Bishop Rachel has spoken in the House of Lords on the Domestic Abuse Bill, celebrating the good work to date, yet also pushing for some important amendments.
My Lords, I too am glad to be contributing to this vital debate today – and I draw attention to my interests as President of The Nelson Trust and as Anglican Bishop for HM Prisons.
There are three things I would like to note:
Firstly, this is a landmark piece of legislation and reflects good progress, and we must ensure this Bill is as good as it can be for the sake of those at risk of abuse, and the victims and survivors of abuse.
Secondly, work on the task of ending domestic abuse does not end with this legislation.
And thirdly there are unresolved issues with the Bill regarding certain vulnerable groups, and I hope we will consider these further in this House. I will highlight just a few in the short time I have:
Firstly, We know that many women in the criminal justice system are both offenders and victims, and that in many cases offending is linked to domestic abuse and coercive control. Almost 60% of women supervised in the community or in custody who have an assessment have experienced Domestic Abuse, and many believe the true figure to be higher. English criminal law in its current form does not sufficiently recognise the need to protect survivors of domestic abuse who are driven to offend, whether that is in self-defence or relatively minor offences resulting in women being caught in the revolving door of imprisonment. I therefore support the call for a new statutory defence and an amendment to the law on self-defence to be added to this Bill for those whose offending is driven by their experience of domestic abuse.
And then there is the issue that not everyone who needs to escape an abusive relationship can currently access support. This is particularly true for women with insecure immigration status, because of course that insecurity is exploited by an abuser. Migrant women who face abuse and violence in the UK continue to have no access to the welfare safety net, including refuge spaces and support services. This could be addressed by extending the eligibility for the existing Domestic Violence Rule and the Destitution Domestic Violence Concession to all migrant women experiencing abuse, and by extending the time period for the DDVC from three to six months.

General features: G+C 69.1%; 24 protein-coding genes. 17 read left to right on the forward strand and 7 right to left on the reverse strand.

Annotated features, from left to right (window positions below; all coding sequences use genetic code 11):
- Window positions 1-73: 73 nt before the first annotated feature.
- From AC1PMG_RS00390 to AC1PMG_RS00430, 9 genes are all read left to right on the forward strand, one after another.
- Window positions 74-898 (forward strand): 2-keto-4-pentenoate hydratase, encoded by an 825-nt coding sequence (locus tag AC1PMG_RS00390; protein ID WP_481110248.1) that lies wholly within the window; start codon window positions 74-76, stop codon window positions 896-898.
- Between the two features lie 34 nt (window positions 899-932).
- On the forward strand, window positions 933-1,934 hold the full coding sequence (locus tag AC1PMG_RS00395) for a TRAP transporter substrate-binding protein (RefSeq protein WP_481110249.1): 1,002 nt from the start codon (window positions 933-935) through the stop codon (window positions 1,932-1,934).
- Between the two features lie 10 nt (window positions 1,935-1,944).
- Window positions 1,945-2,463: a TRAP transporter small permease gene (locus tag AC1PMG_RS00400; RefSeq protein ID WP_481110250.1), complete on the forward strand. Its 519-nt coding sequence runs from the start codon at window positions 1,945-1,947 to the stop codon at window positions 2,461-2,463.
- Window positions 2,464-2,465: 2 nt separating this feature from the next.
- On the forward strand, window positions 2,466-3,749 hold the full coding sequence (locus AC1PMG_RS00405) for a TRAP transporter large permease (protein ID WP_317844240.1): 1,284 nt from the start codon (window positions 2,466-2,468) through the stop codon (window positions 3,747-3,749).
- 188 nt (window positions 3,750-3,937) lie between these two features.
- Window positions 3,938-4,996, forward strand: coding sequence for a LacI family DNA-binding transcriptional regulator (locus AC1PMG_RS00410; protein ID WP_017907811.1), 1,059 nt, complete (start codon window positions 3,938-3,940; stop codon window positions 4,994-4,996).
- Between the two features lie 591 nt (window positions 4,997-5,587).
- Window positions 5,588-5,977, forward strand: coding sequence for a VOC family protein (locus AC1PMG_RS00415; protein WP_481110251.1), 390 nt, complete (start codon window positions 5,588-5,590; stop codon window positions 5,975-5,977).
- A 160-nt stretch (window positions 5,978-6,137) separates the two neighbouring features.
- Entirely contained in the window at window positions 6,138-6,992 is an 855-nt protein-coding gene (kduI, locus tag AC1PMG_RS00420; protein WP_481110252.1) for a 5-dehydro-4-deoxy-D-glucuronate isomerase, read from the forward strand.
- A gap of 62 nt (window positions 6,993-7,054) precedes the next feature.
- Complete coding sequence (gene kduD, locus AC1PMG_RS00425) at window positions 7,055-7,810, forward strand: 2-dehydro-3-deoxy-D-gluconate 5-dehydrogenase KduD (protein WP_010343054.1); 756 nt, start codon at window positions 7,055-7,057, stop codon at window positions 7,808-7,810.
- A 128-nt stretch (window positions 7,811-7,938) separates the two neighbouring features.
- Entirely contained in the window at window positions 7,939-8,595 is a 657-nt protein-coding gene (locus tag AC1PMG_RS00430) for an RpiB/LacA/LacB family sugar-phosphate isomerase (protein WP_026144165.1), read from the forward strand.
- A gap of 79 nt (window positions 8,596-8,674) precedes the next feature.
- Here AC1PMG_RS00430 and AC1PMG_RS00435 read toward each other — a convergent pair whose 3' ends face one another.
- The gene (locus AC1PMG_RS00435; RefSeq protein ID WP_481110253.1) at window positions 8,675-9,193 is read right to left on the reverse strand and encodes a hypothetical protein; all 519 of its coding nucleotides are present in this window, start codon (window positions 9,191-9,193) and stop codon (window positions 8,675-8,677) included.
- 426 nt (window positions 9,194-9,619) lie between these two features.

And now I come to the need for the Bill to ensure access to community-based services, and for a range of people: The obligation on local authorities to house women in refuges is part of the solution but not the whole. A range of support services for survivors from a range of backgrounds is required, including painstaking preventative work, and work with children who are themselves victims through what they witness and experience in their home. Focussing on one part of the picture but not the whole will ultimately prevent the bill from being successful.
My penultimate point is that I want to note the work being done across-Government on a ‘Violence Against Women and Girls’ strategy yet ask that the guidance issued under this Bill takes this important work into account to ensure consistency of approach.
Finally I want to briefly mention faith: We know that domestic abuse is an issue across all society, including faith communities. Getting the right legislation is an essential step, but changing culture will also be required. This Bill and the accompanying statutory guidance must reflect this. I know that there are people of faith who wish to play their part in being part of the solution, and indeed are already doing so.
I look forward to progressing this Bill together in this House.
Rt Revd Rachel Treweek, Lord Bishop of Gloucester